First of all, I am not in any way competition for Sebastian Vettel, or even Jeremy Clarkson, so for exciting revelations of handling and high speed, please look elsewhere. I am a very ordinary driver, not possessed of any particular skills. My brother (an MX-5 driver and a tester for the IAM in Northern Ireland to boot) would fully endorse that. This is a very ordinary driver's view of a very ordinary car. Well matched, perhaps.
In fact, when I visit my mother in Belfast, I usually spend the first few days (and especially the trip from the airport) babbling with fright, as I try to cope with an unfamiliar car on narrow Northern Irish country roads with the steering wheel on the wrong side of the car and a gearstick in the middle (ours is an automatic). I also have a propensity for hitting things mildly. Last time, I misjudged a kerb and ripped the sidewall out of a tyre, the time before it was a wing mirror. Problem (apart from me, of course) is that cars are so much wider these days - our 1994 Astra is a skinny 1688mm wide.
Anyway, the vehicle that Europcar gave me was the abovementioned Corsa, a stumpy little car with a truncated back end and a windscreen that appeared to be almost horizontal. The effect of the latter was to present the driver with an acreage of grey plastic that appeared to extend to the horizon. The interior controls were well laid out, but the matching heater fan and radio knobs were dreadful-looking little white translucent discs with radial black lines, which reminded me of the jellyfish we used to see on the rocks at Bangor (the one at the end of Belfast Lough). Once I got used to it, the five-speed gearchange was very smooth and the clutch nice and progressive. The brakes were also very good. The little engine hummed happily to itself, and was virtually inaudible, even at idle. On a trip down the M1 (ours, not yours), there was a disappointing level of road and wind noise, but then that could be a combination of the road surface/tyre interaction and my expecting too much of a small car at the economy end of the market. Handling and ride were perfectly satisfactory for my purposes. And it was certainly nippy away from the lights and for overtaking.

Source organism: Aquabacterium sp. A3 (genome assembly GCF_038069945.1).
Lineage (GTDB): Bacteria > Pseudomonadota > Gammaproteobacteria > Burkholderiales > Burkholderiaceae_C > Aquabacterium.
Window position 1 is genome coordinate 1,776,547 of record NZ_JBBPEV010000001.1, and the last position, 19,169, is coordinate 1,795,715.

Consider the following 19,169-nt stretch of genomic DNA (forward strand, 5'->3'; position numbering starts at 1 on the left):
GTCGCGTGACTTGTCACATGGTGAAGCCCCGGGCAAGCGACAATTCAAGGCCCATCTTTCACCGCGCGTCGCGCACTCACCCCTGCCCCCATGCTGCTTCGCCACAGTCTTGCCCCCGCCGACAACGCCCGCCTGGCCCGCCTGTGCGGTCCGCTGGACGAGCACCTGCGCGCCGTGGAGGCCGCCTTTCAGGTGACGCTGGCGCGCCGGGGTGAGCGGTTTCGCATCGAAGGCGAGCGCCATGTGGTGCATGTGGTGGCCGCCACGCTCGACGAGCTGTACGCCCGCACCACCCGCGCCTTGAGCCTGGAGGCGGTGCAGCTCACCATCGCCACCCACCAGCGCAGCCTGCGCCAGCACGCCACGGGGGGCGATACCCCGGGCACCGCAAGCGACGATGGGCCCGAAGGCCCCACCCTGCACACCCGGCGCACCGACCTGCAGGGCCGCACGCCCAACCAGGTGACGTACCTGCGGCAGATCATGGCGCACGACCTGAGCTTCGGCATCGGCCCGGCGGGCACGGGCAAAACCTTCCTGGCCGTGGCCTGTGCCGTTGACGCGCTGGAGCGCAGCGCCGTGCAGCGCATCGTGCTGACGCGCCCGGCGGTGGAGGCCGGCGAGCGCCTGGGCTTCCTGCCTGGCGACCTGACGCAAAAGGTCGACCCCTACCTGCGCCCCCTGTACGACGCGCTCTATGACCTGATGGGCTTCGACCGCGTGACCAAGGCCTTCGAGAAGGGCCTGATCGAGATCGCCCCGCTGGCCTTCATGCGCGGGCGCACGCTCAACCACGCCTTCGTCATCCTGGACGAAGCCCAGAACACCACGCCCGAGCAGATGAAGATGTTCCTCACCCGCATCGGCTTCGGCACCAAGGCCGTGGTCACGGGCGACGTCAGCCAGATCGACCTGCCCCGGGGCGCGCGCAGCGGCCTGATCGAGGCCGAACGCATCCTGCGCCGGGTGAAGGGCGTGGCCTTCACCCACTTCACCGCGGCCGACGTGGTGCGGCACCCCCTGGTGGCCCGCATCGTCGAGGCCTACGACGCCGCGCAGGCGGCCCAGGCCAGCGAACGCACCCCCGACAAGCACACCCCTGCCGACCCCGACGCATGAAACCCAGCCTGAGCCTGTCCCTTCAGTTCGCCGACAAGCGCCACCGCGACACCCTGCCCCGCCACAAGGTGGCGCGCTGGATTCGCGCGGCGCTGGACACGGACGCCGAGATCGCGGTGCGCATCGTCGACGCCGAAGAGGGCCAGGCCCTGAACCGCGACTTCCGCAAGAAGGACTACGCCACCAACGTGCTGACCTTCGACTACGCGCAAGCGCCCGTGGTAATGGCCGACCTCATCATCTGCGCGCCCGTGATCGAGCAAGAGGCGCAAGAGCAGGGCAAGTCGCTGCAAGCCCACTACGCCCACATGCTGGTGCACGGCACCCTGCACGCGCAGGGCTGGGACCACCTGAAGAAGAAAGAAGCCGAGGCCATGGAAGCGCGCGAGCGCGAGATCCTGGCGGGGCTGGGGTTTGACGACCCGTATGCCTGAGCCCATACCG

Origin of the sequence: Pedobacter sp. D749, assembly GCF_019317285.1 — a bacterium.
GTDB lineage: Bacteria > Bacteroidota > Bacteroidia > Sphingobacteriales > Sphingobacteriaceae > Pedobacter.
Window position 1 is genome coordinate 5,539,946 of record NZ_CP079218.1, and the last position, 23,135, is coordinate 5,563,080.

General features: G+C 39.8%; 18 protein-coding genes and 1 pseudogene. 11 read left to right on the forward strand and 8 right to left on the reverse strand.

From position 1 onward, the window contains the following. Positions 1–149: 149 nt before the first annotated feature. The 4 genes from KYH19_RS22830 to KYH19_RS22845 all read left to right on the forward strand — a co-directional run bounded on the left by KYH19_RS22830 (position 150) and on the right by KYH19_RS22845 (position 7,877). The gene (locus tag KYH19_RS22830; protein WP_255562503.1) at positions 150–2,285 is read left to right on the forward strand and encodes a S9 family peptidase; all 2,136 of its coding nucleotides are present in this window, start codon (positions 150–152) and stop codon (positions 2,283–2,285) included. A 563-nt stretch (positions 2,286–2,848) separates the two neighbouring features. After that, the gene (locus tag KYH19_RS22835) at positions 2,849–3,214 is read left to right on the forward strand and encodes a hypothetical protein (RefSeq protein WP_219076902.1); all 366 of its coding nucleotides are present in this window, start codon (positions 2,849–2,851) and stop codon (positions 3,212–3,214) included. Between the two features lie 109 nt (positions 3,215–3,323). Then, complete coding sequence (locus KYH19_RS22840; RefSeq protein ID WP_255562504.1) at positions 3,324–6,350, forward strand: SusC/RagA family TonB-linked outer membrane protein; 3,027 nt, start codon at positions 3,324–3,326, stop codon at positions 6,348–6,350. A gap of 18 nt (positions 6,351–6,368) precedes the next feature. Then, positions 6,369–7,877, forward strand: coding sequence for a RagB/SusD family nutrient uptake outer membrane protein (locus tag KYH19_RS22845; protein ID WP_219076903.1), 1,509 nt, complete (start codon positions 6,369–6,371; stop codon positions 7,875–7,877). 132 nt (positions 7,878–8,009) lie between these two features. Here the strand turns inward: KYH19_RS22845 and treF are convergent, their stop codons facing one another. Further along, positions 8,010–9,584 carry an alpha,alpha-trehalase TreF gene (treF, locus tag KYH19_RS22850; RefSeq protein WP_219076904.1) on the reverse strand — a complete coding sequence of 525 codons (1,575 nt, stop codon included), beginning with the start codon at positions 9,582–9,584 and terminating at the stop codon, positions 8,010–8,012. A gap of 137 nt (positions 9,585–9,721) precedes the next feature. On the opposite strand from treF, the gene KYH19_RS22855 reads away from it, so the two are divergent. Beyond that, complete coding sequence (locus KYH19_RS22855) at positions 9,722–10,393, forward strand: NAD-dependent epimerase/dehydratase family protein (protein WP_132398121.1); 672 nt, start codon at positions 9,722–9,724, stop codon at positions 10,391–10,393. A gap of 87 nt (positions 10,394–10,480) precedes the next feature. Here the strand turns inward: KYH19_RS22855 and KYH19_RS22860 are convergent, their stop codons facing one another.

The one thing that did worry me, when I saw what car it was, was the seat. I never got on with our Astra seat, so much so that I replaced it with a König, which adjusts all sorts of ways. While the Corsa seat was nothing to write home about, the fact that the steering was adjustable for reach made it possible to get a tolerably comfortable driving position. The actual fabric was probably designed for children with muddy feet, hard-wearing and easily cleaned, but not particularly comfortable.
One of the more amusing features was a digital display, giving a read-out of instant fuel consumption. I've never driven a car with such a thing. On that trip down the M1 to Dungannon, this yo-yoed wildly from high 20s to low 70s mpg. even though I wasn't doing anything strange or startling, and there were no hills. Speaking of hills, going down one with no acceleration, I achieved the extraordinary 999.9mpg. This must surely be Guinness Book-worthy.
I got it back without hitting anything this time, and was disappointed that Europcar didn't recognise this achievement (apparently very few customers hit anything, so that says a lot about me, I guess).
The most revealing thing of all was getting back into my own this morning. There is always the initial tendency, as the revs rise, to press a clutch pedal that isn't actually there, and to try to change gear with the door handle. However, this time, the Astra felt heavy and soggy and the brakes were poor in comparison. I had to learn to drive the thing all over again. OK, the Astra is old (nearly 18 years and approaching 309,000 Km), but clearly small car design at the bottom end of the market has taken another jump forward in that time. Perhaps I really do need something new(er)...